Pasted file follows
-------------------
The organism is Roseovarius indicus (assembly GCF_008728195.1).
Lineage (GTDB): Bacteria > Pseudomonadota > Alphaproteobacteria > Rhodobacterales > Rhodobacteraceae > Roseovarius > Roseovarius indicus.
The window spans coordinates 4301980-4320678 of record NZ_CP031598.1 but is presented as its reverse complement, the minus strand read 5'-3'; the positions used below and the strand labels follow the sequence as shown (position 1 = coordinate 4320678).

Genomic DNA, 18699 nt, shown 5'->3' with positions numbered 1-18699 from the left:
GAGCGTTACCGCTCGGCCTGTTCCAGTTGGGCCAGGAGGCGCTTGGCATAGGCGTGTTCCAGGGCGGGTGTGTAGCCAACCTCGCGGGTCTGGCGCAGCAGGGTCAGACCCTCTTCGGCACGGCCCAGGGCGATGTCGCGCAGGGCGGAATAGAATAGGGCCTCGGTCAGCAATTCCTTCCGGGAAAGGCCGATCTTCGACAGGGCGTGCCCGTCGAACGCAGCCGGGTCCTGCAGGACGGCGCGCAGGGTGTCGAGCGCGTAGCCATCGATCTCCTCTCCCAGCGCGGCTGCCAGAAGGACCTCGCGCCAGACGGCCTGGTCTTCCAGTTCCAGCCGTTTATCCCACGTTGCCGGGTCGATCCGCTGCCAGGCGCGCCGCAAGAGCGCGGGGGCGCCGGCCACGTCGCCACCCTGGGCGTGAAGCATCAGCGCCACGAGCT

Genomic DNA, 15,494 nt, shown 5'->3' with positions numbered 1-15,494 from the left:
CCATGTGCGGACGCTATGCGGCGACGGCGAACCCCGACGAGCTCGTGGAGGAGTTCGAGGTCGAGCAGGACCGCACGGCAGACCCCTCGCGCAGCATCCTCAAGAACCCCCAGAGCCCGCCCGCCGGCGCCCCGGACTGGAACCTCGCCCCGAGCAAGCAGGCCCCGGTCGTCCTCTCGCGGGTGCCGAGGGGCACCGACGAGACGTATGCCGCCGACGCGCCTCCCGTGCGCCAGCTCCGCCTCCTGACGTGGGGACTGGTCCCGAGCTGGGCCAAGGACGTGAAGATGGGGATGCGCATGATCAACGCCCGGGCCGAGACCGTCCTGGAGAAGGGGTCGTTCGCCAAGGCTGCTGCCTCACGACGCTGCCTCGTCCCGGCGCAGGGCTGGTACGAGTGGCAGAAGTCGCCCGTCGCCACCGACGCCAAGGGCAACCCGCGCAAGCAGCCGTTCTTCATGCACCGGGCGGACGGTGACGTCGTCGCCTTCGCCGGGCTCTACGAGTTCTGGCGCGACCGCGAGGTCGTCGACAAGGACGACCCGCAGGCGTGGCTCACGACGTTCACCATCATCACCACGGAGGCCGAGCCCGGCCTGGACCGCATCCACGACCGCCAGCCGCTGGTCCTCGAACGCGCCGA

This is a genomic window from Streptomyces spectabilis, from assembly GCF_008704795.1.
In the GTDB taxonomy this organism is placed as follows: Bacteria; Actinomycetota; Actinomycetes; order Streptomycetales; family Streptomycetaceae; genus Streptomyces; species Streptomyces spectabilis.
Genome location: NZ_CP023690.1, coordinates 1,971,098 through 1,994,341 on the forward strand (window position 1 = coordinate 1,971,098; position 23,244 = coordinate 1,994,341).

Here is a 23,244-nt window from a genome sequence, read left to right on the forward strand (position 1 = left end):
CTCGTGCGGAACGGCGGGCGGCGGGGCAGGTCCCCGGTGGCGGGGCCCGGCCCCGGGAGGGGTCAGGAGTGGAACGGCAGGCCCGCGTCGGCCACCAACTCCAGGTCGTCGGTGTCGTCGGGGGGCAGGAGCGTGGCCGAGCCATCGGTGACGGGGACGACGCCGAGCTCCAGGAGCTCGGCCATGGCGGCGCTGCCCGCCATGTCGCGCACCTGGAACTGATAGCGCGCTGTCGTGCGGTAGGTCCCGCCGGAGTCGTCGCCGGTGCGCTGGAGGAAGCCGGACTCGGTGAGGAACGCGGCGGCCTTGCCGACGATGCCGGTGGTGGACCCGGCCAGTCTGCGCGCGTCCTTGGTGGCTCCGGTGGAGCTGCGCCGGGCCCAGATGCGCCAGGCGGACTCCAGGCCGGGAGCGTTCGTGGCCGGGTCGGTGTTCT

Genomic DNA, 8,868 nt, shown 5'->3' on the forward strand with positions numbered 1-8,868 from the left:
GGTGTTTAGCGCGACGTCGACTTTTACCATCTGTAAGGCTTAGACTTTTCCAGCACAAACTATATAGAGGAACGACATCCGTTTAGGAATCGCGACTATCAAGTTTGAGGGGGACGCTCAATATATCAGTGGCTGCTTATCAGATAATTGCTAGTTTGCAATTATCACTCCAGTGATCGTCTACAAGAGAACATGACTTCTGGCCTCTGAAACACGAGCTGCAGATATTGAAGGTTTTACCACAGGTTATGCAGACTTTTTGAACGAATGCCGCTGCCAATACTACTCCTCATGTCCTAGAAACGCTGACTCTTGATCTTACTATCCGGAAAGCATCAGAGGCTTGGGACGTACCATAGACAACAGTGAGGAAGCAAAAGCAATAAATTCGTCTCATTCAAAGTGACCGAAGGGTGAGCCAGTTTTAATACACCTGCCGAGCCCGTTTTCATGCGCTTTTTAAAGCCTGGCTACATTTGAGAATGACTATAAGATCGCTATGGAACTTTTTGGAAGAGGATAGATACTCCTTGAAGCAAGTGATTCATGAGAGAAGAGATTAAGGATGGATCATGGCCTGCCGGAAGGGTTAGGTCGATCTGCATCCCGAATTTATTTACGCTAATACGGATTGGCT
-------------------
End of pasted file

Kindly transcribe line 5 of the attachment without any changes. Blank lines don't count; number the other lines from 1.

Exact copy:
GAGCGTTACCGCTCGGCCTGTTCCAGTTGGGCCAGGAGGCGCTTGGCATAGGCGTGTTCCAGGGCGGGTGTGTAGCCAACCTCGCGGGTCTGGCGCAGCAGGGTCAGACCCTCTTCGGCACGGCCCAGGGCGATGTCGCGCAGGGCGGAATAGAATAGGGCCTCGGTCAGCAATTCCTTCCGGGAAAGGCCGATCTTCGACAGGGCGTGCCCGTCGAACGCAGCCGGGTCCTGCAGGACGGCGCGCAGGGTGTCGAGCGCGTAGCCATCGATCTCCTCTCCCAGCGCGGCTGCCAGAAGGACCTCGCGCCAGACGGCCTGGTCTTCCAGTTCCAGCCGTTTATCCCACGTTGCCGGGTCGATCCGCTGCCAGGCGCGCCGCAAGAGCGCGGGGGCGCCGGCCACGTCGCCACCCTGGGCGTGAAGCATCAGCGCCACGAGCT